Bournemouth Digital Poole Week 2019 – Day 5

 
 

CHAMPAGNE SAILING? HOW ABOUT ENGLISH SPARKLING?

Given that Dorset is home to several vineyards producing world-class English sparkling wine, it would seem inappropriate to use the term ‘champagne sailing’ in the context of Day 5 of Bournemouth Digital Poole Week.

The event is English and conditions were as sparkly as they could possibly be. As for the wine – well, that might have come later for some. Besides, you only have to change one letter to turn ‘wine’ into ‘wind’, and there was just the right amount of that in the harbour too: a perfect 12-15 knots from the south west. It peaked at 18 once or twice to keep everyone on their toes before gradually moderating during the course of the afternoon.

The race officer for the Bournemouth Digital course in the Top Triangle, David Lush, gave the Lasers, Flying Fifteens and RSs (200s and 400s) three races each to bring the event back on track after the seriously breezy one-race days on Sunday and Monday. All his fleets have now sailed 10 races. Some have leaders whose margins either assure them of overall victory or, at the very least, are extremely comfortable: Bob Alexander and Huw Willetts in the Flying Fifteens, James Foster in the Laser Radials and Alan Davis in the standard Lasers, all of whom scored at least one bullet from Wednesday’s three races.

For a while in the Radials it looked as though it might be girl-power day after Ann Keates and Alice Woodings Hyde occupied the top two places at the first gybe mark in race 1. Keates went on to win and ended the day in 4th place, only two points adrift of Ollie Sturley in second.

Lady crews are very much to the fore in the RS200s, particularly those who are related to their helm. Duncan and Lorna Glen have established a four-point lead over Ian and Tally Mairs, with Harry and Jane Cowell a few points adrift in third.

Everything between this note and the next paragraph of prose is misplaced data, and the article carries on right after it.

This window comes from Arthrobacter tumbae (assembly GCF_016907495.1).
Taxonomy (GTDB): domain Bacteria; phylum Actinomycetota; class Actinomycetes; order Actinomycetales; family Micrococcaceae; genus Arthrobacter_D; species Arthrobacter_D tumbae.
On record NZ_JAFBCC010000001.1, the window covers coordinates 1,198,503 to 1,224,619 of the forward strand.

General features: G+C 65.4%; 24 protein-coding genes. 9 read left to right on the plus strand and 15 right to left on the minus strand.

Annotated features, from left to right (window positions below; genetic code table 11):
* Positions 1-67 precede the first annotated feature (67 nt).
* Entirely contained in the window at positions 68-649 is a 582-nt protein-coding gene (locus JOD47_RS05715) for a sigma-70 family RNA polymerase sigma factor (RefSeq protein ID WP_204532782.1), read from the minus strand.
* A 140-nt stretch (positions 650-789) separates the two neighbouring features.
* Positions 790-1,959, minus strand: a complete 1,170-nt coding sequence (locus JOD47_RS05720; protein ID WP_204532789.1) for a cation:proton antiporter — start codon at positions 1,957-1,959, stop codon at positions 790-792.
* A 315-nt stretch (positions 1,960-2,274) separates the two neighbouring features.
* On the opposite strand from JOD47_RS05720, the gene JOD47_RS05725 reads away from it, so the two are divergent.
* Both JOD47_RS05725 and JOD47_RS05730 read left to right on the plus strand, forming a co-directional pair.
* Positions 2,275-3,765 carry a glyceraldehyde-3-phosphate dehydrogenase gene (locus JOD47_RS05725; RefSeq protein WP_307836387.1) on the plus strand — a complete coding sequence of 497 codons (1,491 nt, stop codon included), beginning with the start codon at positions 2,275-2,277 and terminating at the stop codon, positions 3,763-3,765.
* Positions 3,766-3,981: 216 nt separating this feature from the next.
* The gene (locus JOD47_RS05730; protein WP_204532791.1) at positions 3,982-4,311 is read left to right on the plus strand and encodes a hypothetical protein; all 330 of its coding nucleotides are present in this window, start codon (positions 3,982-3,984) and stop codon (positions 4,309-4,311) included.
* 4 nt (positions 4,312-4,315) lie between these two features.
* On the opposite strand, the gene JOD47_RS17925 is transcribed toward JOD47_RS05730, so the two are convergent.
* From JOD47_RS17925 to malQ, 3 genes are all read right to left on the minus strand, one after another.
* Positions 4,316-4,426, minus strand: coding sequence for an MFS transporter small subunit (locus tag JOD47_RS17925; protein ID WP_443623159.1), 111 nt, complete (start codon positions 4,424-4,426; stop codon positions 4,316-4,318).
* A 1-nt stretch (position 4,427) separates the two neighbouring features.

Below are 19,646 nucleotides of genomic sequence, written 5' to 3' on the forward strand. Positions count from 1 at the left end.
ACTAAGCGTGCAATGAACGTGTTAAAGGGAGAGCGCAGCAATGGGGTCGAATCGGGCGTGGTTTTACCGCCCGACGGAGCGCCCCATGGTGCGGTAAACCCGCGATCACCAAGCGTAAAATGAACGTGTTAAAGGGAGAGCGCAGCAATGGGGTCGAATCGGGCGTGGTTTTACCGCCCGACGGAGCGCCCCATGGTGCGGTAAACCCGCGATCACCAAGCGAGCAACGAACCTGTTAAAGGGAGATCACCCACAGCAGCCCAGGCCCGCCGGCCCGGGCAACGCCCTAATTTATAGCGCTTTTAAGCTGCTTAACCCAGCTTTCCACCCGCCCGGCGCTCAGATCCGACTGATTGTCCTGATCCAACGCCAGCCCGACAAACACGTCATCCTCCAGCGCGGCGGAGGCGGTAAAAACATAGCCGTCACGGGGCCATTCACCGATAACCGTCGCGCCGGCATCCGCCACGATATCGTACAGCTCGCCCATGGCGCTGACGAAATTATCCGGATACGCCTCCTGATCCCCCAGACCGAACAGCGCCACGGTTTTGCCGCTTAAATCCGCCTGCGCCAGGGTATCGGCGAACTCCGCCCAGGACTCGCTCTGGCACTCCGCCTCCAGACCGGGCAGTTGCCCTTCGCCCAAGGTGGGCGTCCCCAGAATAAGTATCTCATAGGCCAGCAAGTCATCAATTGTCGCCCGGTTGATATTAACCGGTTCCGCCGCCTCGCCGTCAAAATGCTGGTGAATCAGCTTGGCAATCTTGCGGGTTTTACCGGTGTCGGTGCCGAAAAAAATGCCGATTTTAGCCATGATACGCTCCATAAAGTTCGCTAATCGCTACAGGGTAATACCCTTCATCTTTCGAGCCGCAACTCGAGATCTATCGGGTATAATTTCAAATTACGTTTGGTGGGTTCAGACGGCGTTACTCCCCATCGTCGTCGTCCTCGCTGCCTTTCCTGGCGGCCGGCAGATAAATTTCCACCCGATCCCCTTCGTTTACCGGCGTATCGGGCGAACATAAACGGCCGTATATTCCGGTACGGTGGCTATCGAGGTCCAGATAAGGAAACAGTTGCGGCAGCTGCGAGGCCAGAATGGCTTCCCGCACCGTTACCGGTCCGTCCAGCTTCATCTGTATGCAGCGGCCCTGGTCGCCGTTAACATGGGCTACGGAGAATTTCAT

Further down the harbour, meanwhile, it was the turn of the Dolphins to come under the watchful eye (and video camera) of Poole Week’s coaches, Niall Myant-Best and Annie Lush. The Dolphins are not the fastest boats on the water, but a surprising number of well-known names have sailed them over the years. What’s more, few fleets have ever been scrutinised by coaches of this calibre, so the Dolphins can hold their collective head as high as they always – and quite rightly – have.

Whether or not he did things by the coaches’ book, Sean Meharg took over where Barry Harris left off on Wednesday, helming D42, Hey Jude, to victory in both races crewed by Barry’s wife, Pat.

Having elected to sail for just the last three days rather than the whole week this year, the Shrimpers hit the line for the first time on Wednesday and increased their turn-out to eight boats on Thursday. Malcolm Bell took the win ahead of current points leader Rod McBrien. Again, as so often in the non-planing classes, there was plenty of close action and any gains were hard won.

Faster but more widely spread out was the fast handicap fleet, headed once again by the Merlin Rocket of Steve and Ally Tyler. Faster still were the Darts, the fastest being sailed by Dave and Jan Pointer who won both races to make overall victory in the week look extremely likely.

Things are tighter in the XODs, however, John Edmonds and Willie McNeill being tied on 10 points but Edmonds counting two firsts. While some of the fleet leaders can start to relax and enjoy themselves on Friday, the battle in the XODs looks set to continue to the end.

David Harding

Provisional results on www.pooleweek.org

Photos on www.SailingScenes.com

David Harding